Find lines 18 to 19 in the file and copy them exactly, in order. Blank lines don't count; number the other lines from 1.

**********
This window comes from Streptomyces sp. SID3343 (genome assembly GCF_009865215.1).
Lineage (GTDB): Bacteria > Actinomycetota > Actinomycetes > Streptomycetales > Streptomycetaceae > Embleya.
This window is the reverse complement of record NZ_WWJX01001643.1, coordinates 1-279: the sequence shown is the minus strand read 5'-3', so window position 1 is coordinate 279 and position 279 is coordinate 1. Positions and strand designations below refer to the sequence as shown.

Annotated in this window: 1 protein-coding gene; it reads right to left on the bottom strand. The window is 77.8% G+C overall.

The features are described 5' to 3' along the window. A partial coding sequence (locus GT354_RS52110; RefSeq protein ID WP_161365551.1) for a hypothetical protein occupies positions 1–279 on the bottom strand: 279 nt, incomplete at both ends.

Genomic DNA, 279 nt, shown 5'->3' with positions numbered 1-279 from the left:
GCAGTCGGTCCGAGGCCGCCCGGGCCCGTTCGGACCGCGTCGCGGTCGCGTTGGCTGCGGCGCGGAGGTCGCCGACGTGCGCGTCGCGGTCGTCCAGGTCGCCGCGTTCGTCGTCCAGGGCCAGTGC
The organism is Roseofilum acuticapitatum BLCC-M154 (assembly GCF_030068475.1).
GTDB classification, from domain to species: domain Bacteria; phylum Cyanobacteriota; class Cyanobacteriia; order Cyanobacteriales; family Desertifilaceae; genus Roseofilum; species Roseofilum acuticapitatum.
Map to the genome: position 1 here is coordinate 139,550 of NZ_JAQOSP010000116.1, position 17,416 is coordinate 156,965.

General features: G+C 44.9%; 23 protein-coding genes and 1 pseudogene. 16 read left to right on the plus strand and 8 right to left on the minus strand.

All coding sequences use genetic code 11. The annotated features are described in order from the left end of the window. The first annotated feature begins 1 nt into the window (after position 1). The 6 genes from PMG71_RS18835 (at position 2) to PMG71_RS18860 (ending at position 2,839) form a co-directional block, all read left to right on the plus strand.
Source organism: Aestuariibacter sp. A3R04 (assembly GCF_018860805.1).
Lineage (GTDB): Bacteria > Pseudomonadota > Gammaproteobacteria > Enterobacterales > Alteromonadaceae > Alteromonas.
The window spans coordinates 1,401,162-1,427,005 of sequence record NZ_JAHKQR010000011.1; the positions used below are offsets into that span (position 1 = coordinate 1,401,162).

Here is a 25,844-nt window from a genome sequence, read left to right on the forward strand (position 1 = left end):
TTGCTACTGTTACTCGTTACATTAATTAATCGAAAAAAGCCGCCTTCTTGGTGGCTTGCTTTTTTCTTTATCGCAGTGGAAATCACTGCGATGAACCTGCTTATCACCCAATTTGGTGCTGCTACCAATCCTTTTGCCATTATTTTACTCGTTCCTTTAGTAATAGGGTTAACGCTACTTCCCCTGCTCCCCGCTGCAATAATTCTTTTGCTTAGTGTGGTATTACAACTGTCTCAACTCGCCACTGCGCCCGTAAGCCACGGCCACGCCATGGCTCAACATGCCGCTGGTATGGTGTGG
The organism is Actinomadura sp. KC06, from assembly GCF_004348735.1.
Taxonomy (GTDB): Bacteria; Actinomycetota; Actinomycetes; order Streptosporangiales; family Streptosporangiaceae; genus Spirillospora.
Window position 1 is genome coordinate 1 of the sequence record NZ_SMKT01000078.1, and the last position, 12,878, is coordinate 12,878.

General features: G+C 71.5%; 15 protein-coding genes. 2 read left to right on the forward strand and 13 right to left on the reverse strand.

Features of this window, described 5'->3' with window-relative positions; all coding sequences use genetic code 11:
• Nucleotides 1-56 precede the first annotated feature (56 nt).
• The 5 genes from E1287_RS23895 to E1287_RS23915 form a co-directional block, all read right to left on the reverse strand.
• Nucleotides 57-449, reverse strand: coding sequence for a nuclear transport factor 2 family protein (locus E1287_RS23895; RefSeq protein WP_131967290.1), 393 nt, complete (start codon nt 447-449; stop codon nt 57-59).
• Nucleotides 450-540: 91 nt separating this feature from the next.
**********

The organism is Actinomadura sp. KC06, from assembly GCF_004348735.1.
Taxonomy (GTDB): Bacteria; Actinomycetota; Actinomycetes; order Streptosporangiales; family Streptosporangiaceae; genus Spirillospora.